Get in the sun
Dr Mariano Spiezia MD on chakras, diets and wrinkle-free bronzing.
Home » Get in the sun
Published: 12 August 2014
This Article was Written by: Katie Hill - My Green Pod
In the Indian and yogic traditions, the sun is associated with the third chakra or energetic wheel positioned at the stomach level, the area that corresponds to the internal nerve plexus – rightly termed ‘solar’. From this chakra, yellow in colour, radiates the vital energy and creative power of the human being. It is interesting to note the similar characteristics and functions of the inner and external suns.
Most cosmic rays and some solar rays directed at the Earth are filtered through the stratosphere (in particular the ozonosphere). Only 1% of those solar rays (UVA and UVB) can pass this natural barrier.
Solar light and UV rays stimulate many beneficial functions in our bodies, such as the production of serotonin (the ‘hormone of happiness’) and vitamin D in its active form D3, which influences the absorption of calcium. The sun and its rays also influence our circadian rhythms of sleep, help keep the skin infection-free and indirectly benefit the immune system.
The sun also stimulates circulation, promotes the formation of red blood cells (haemopoyesis), improves physical and mental performance and helps remove internal waste through increased perspiration (the emunctory effect).
As a result, the sun is a very good friend of our health. However, UVA and UVB rays can damage our skin; in summer, the rotation of the terrestrial axis causes a greater vertical incidence of the sun’s rays – an astronomical change that increases their penetration and thermic effect. The skin is therefore more vulnerable and prone to inflammatory reactions and localised stress, such as erythema and solar burns, during this time.
UVA and UVB rays, in different ways, stimulate the production of melatonin, the dark pigment produced by the melanocytes in the skin cells in order to protect the skin. However, excessive exposure can cause burns and premature ageing – and can even alter our DNA. This can ultimately lead to skin cancer (melanoma).
To make the most of the sun’s beneficial effects and avoid its potential risks takes a little bit of careful planning. Expose your skin to the sun only gradually, starting with just few minutes, and avoid the middle hours of the day when the sun is at maximum height (zenith). Cover your body with light cotton, preferably white, and cover your head with a light hat to avoid overheating the meninx and causing congestion and possible headaches.
Diet also plays an important role in the prevention of ‘sun side-effects’: it is very important to drink enough fresh, not cold, water (at least three litres per day, depending on levels of perspiration), and fruit juices to counteract the loss of minerals, particularly potassium. Herbal teas such as peppermint, or ordinary tea with lemon, are recommended for their ability to counteract vasodilation, which may lead to tiredness or fatigue.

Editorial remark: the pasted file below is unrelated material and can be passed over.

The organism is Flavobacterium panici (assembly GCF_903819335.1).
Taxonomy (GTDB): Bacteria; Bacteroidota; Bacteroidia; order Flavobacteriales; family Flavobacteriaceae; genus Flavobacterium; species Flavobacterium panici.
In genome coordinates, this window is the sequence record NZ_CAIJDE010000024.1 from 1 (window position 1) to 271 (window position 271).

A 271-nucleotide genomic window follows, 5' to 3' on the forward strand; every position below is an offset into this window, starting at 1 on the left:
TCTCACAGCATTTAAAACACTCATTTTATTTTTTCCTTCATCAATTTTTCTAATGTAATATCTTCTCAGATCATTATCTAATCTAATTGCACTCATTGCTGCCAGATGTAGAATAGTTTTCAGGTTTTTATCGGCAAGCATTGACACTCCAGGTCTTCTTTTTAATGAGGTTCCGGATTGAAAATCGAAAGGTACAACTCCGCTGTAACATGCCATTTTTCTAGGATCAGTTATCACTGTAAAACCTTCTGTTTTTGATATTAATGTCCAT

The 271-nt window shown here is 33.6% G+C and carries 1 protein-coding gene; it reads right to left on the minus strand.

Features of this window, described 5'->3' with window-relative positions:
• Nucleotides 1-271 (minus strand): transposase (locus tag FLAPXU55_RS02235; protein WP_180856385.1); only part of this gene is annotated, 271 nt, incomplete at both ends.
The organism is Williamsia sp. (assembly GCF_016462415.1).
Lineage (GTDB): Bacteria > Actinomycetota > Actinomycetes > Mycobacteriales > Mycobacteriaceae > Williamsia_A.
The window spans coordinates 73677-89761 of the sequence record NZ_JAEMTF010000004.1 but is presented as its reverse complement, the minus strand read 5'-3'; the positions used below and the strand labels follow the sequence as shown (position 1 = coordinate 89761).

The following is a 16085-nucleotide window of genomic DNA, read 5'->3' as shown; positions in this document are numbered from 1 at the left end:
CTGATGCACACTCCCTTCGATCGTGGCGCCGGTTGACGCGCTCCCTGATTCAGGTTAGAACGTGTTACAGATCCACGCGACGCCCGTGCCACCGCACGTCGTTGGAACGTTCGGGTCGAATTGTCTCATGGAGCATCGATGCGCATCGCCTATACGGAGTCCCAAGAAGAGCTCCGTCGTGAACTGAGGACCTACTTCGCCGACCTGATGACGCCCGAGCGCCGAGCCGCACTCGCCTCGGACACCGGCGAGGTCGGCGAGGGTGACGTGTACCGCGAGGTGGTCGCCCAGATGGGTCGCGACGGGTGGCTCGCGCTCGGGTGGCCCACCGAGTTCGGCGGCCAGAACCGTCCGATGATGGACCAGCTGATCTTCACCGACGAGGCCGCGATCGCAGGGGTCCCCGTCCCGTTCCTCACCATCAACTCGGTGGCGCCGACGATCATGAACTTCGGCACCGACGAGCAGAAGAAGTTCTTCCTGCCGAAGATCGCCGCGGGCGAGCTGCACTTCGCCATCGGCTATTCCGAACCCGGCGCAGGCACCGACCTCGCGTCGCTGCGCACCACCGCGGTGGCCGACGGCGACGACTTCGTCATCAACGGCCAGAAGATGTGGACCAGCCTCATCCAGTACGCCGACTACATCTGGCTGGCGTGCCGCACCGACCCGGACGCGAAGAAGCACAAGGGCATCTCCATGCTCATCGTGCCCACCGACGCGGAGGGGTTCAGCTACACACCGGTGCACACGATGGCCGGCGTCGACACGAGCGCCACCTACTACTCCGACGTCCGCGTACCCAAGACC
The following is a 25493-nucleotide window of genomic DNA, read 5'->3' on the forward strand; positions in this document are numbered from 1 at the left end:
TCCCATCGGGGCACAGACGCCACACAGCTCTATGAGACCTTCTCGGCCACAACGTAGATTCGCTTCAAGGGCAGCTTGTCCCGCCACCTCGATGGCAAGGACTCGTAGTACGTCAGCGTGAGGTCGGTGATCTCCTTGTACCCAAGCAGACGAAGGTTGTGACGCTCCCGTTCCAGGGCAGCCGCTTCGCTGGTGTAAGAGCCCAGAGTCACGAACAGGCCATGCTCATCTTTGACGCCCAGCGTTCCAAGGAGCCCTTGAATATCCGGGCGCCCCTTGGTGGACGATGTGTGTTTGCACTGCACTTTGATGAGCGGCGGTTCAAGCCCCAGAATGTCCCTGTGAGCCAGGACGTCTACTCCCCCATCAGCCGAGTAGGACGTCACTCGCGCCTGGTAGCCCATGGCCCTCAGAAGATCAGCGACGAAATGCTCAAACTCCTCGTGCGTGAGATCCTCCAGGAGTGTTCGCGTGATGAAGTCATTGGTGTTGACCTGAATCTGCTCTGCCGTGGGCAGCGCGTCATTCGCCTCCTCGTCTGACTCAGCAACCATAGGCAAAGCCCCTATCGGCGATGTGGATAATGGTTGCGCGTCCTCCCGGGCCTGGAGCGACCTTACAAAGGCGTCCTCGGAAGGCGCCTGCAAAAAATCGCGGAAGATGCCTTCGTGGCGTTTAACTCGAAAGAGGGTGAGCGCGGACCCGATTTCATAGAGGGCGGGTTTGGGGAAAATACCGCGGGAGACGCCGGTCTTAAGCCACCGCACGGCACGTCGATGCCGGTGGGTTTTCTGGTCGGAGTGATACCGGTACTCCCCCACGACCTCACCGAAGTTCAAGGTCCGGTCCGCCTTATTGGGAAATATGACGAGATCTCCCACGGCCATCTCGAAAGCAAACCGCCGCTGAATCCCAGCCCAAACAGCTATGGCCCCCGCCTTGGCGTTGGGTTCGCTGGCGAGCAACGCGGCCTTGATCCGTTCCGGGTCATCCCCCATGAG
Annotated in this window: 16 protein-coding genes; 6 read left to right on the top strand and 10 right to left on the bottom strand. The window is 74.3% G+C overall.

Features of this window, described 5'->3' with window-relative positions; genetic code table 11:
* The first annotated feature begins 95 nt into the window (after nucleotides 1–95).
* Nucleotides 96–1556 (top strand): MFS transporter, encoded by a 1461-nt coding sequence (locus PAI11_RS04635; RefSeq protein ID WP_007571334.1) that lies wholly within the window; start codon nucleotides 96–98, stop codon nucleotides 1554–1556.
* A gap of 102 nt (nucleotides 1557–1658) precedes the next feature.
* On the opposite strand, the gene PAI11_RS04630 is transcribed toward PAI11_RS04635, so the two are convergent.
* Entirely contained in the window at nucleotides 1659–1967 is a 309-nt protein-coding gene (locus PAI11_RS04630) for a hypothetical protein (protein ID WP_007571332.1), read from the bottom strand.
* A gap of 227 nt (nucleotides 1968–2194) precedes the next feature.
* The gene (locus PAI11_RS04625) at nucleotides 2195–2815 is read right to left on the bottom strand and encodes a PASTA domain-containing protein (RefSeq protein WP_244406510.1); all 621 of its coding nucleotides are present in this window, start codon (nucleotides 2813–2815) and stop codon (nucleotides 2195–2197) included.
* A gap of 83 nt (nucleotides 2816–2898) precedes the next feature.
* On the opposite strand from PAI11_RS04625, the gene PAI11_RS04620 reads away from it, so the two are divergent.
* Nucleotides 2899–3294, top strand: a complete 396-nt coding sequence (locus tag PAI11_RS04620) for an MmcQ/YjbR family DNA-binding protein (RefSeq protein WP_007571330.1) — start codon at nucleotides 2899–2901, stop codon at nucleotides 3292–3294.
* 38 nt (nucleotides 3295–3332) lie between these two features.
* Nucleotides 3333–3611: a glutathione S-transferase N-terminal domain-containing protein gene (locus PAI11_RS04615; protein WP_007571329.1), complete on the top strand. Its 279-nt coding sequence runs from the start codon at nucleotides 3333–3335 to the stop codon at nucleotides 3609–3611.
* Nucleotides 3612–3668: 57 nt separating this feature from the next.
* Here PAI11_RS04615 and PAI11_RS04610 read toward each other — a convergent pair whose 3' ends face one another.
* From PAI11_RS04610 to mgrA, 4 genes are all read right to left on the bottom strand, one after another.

Your diet should be light and rich in fresh, seasonal vegetables such as cucumber, courgettes, lettuce, peppers, rocket, spring onions and green beans – preferably eaten raw with fresh herbs. Lots of fresh fruit should be eaten, especially watermelon for its high mineral salts and water content. Peaches, apricots, figs, strawberries, cherries and blueberries are also good options. Avoid fatty foods like red or cured meat, fried food, alcohol and carbohydrates, particularly during the hottest part of the day when digestion is more sluggish and calories more easily taken on.
A good preparation for sun exposure (and to get a lovely suntan, too!) is to drink a daily glass of fresh carrot juice (high in beta-carotene) with a teaspoon of linseed oil (rich in omega-3).
The sun and its UV rays, salt from the sea, wind, excessive sweat, the tendency to stay up late at night and sleep less all contribute to increasing the oxidation and ageing of the skin in summer. Over-exposure to the sun also encourages us to squint, increasing lines around the eyes, so sunglasses with UV protection are recommended.
The artisan, luxe and 100% organic Inlight range contains skin-loving botanical extracts that are perfect for summer. The organic oils offer vital nourishing and anti-oxidant components such as ceramides, polyphenols, essential fatty acids and vitamins E and A, which counteract the effects of the elements and UV rays and help to restore the skin’s elasticity and softness. Each product is hand-crafted and bathed in the light and energy of Cornwall. Water-free, these products are super-concentrated; the alchemic synthesis of potent natural elements with subtle forces recreates the unity of life.
Dr Mariano Spiezia is Scientific Director and formulator at Cemon Homeopathics. For more information on Dr Spiezia and the alchemical processes behind his Inlight products, visit inlight-online.co.uk.